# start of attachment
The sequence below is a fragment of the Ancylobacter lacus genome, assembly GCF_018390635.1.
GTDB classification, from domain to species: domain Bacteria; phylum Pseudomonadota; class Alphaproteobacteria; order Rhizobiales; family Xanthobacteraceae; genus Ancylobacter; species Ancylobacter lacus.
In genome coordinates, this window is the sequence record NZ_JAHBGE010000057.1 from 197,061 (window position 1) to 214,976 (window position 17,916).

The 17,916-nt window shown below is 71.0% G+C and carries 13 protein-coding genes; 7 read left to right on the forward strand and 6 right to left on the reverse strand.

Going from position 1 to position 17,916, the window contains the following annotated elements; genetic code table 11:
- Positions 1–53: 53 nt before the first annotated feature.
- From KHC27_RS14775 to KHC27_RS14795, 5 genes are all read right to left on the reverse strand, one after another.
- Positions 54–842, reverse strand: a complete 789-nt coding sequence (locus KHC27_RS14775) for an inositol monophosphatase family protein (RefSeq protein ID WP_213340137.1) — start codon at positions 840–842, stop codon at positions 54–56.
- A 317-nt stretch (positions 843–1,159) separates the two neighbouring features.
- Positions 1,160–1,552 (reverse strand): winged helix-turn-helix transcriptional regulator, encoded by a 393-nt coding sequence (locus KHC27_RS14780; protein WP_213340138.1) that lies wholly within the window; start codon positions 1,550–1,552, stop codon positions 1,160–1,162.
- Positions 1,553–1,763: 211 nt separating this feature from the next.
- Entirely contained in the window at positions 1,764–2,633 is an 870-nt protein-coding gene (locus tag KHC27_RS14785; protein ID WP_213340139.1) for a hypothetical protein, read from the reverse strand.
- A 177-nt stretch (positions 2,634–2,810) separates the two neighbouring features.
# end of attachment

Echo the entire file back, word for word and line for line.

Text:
The sequence below is a fragment of the Ancylobacter lacus genome, assembly GCF_018390635.1.
GTDB classification, from domain to species: domain Bacteria; phylum Pseudomonadota; class Alphaproteobacteria; order Rhizobiales; family Xanthobacteraceae; genus Ancylobacter; species Ancylobacter lacus.
In genome coordinates, this window is the sequence record NZ_JAHBGE010000057.1 from 197,061 (window position 1) to 214,976 (window position 17,916).

The 17,916-nt window shown below is 71.0% G+C and carries 13 protein-coding genes; 7 read left to right on the forward strand and 6 right to left on the reverse strand.

Going from position 1 to position 17,916, the window contains the following annotated elements; genetic code table 11:
- Positions 1–53: 53 nt before the first annotated feature.
- From KHC27_RS14775 to KHC27_RS14795, 5 genes are all read right to left on the reverse strand, one after another.
- Positions 54–842, reverse strand: a complete 789-nt coding sequence (locus KHC27_RS14775) for an inositol monophosphatase family protein (RefSeq protein ID WP_213340137.1) — start codon at positions 840–842, stop codon at positions 54–56.
- A 317-nt stretch (positions 843–1,159) separates the two neighbouring features.
- Positions 1,160–1,552 (reverse strand): winged helix-turn-helix transcriptional regulator, encoded by a 393-nt coding sequence (locus KHC27_RS14780; protein WP_213340138.1) that lies wholly within the window; start codon positions 1,550–1,552, stop codon positions 1,160–1,162.
- Positions 1,553–1,763: 211 nt separating this feature from the next.
- Entirely contained in the window at positions 1,764–2,633 is an 870-nt protein-coding gene (locus tag KHC27_RS14785; protein ID WP_213340139.1) for a hypothetical protein, read from the reverse strand.
- A 177-nt stretch (positions 2,634–2,810) separates the two neighbouring features.